"Dreamers" given six-month deferral on possible deportation
President Trump has given Congress six months to address the problem of children who were brought to the United States illegally, many of whom have become full-fledged Americans in many ways but one: they have no legal residency status.
After months of trying to decide whether or not to cancel his predecessors executive action that protected such children of illegal immigrants from deportation—it had been a Trump campaign promise—the president decided to cancel the program, known as Deferred Action for Childhood Arrivals (DACA). But he deferred his own action until March 5, 2018, urging Congress to devise an acceptable solution.
Jeff Sessions, the U.S. attorney general, announced Tuesday morning that the government will no longer accept new applications from undocumented immigrants to shield them from deportation under DACA. There are already an estimated 800,000 people in the program. Calling DACA a “unilateral executive amnesty” of the Obama Administration, Sessions said it contributed to the surge of minors at the southern border over the past few years, “with humanitarian consequences.”
“I do not favor punishing children, most of whom are now adults, for the actions of their parents,” Trump said in a written statement. “But we must also recognize that we are nation of opportunity because we are a nation of laws.”
“Only by the reliable enforcement of immigration law can we produce safe communities, a robust middle class, and economic fairness for all Americans,” Trump said, calling the DACA program an “amnesty-first approach.”
According to the New York Times, officials said some of the current immigrants already receiving protection under the Obama-era plan will be able to renew their two-year period of legal status until Oct 5. But the announcement means that if Congress fails to act, undocumented immigrants who were brought to the United States as children could face deportation as early as March:
Immigration officials said that they do not intend to actively target the young immigrants as priorities for deportation, though without the program’s protection, the immigrants are considered subject to removal from the United States and would no longer be able to work legally. Homeland Security officials said no specific guidance would be issued to agents to shield the young undocumented immigrants from deportation. It would be up to Congress to extend such protection, they said.
The program, initiated in 2012, provided no legal status or government benefits but did provide recipients with temporary employment authorization to work in the United States.
Reaction from both sides of the issue was swift and heated on Tuesday. The United States Conference of Catholic Bishops called Trump’s decision “reprehensible.”
“These youth entered the U.S. as minors and often know America as their only home,” said the bishops’ statement. “The Catholic Church has long watched with pride and admiration as DACA youth live out their daily lives with hope and a determination to flourish and contribute to society: continuing to work and provide for their families, continuing to serve in the military, and continuing to receive an education.”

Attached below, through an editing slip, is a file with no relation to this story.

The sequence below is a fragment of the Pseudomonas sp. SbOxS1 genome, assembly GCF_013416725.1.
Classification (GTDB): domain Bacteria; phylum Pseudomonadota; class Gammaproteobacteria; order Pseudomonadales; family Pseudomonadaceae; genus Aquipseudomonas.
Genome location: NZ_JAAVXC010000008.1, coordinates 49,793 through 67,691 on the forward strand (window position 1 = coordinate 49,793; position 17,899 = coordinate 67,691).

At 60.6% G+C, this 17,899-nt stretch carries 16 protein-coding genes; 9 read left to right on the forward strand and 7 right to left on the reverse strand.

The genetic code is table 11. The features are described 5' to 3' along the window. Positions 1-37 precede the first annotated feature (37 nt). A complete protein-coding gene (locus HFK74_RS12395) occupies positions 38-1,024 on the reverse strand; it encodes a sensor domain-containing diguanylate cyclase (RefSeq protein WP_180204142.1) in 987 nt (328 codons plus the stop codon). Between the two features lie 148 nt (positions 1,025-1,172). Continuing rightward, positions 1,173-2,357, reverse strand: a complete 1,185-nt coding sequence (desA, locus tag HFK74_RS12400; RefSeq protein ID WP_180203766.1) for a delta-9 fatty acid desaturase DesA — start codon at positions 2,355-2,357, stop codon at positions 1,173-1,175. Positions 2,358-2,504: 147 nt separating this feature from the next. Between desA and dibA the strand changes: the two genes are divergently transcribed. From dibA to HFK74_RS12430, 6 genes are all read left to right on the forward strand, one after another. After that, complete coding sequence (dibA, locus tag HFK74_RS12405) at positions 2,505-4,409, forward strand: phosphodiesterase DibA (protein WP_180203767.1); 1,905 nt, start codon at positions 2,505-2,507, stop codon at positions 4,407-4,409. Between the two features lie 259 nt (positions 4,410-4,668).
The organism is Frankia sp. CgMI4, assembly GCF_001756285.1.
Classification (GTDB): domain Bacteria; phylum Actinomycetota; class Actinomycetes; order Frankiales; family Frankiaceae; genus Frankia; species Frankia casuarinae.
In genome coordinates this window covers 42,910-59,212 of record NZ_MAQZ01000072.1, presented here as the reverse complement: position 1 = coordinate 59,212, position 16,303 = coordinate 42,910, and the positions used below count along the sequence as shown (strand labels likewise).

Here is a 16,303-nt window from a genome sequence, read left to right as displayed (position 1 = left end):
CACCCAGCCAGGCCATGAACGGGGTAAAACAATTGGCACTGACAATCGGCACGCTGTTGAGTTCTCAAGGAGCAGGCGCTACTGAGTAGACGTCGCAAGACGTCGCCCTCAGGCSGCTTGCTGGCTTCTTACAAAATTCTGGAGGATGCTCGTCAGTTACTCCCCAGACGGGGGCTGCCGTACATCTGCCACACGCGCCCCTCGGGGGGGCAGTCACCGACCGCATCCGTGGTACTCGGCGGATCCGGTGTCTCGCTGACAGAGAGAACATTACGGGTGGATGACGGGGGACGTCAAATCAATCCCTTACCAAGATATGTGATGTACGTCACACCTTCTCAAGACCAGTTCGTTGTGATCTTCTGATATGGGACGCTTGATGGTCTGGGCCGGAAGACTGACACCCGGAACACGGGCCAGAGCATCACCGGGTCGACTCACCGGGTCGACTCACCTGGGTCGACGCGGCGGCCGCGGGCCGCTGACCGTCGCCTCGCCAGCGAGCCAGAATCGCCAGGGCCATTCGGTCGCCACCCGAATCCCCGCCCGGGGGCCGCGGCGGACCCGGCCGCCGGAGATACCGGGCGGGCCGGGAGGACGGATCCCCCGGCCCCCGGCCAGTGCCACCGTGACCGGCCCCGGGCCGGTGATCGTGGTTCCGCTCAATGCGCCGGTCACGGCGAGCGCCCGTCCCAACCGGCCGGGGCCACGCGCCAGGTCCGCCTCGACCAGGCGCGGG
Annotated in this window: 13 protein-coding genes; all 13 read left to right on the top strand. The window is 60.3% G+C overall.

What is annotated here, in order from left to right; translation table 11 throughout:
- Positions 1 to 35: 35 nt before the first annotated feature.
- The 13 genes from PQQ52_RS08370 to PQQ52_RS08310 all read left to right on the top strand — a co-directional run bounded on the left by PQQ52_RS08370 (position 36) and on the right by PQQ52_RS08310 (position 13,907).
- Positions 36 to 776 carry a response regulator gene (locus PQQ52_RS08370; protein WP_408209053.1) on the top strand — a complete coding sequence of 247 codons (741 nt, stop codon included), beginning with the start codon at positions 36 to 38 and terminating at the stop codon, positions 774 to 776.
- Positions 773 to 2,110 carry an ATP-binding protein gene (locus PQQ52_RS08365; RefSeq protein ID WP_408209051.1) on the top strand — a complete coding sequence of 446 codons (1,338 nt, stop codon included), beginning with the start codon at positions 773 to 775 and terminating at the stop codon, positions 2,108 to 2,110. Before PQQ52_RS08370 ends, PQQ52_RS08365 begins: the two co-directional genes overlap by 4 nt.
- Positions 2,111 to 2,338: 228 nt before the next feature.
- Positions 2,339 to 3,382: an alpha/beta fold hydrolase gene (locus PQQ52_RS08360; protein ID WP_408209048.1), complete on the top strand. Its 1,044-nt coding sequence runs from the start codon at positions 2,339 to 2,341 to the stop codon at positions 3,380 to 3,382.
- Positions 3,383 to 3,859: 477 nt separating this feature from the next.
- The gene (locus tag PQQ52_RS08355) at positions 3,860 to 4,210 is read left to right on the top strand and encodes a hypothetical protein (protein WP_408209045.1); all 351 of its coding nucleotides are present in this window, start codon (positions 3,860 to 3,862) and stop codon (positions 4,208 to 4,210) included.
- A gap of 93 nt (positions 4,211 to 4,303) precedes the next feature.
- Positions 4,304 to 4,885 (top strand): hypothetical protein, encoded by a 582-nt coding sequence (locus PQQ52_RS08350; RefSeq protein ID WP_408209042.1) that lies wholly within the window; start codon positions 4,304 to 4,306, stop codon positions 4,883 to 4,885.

Many individual bishops, in their own statements, focused on the biblical injunction to “welcome the stranger.”
“This Gospel mandate to actively reach out and welcome the stranger has guided our Catholic social values and practices for centuries,” said Archbishop Robert J. Carlson of St. Louis. “Throughout our Catholic tradition, we have learned to be attentive to the needs of the poor, the marginalized, and the vulnerable. In faith, we have come to recognize and know the face of Christ in the migrant and refugee.”
But Andrew McCarthy, writing at National Review Online, argued that DACA is an unconstitutional violation of the separation of powers and the president’s duty to execute the laws faithfully.
“DACA … presumes to exercise legislative power by conferring positive legal benefits on a category of aliens,” McCarthy writes, citing work permits as an example of those legal benefits. “Second, it distorts the doctrine of prosecutorial discretion to rationalize this presidential legislating and to grant a de facto amnesty.”
John Garvey, president of the Catholic University of America, said in a statement that he hopes President Trump will sign legislation that would provide the same relief as DACA, “if Congress can finally agree to address this serious concern.”
“The more than 800,000 young people who qualified for this provision were brought to the United States by their parents or guardians,” Garvey said. “They abide by our laws, are employed or seeking an education, and contribute to our economy and our communities. … DACA has given young people a shot at an education and a better life. Elimination without a more comprehensive solution means abandonment. We can and must do better.”
House Speaker Paul Ryan, R-Wis., said in a statement: “It is my hope that the House and Senate, with the president’s leadership, will be able to find consensus on a permanent legislative solution that includes ensuring that those who have done nothing wrong can still contribute as a valued part of this great country.”
Senate Democratic leader Chuck Schumer of New York called Trump’s decision “heartless.” He said Democrats “will do everything we can to prevent President Trump’s terribly wrong order from becoming reality.”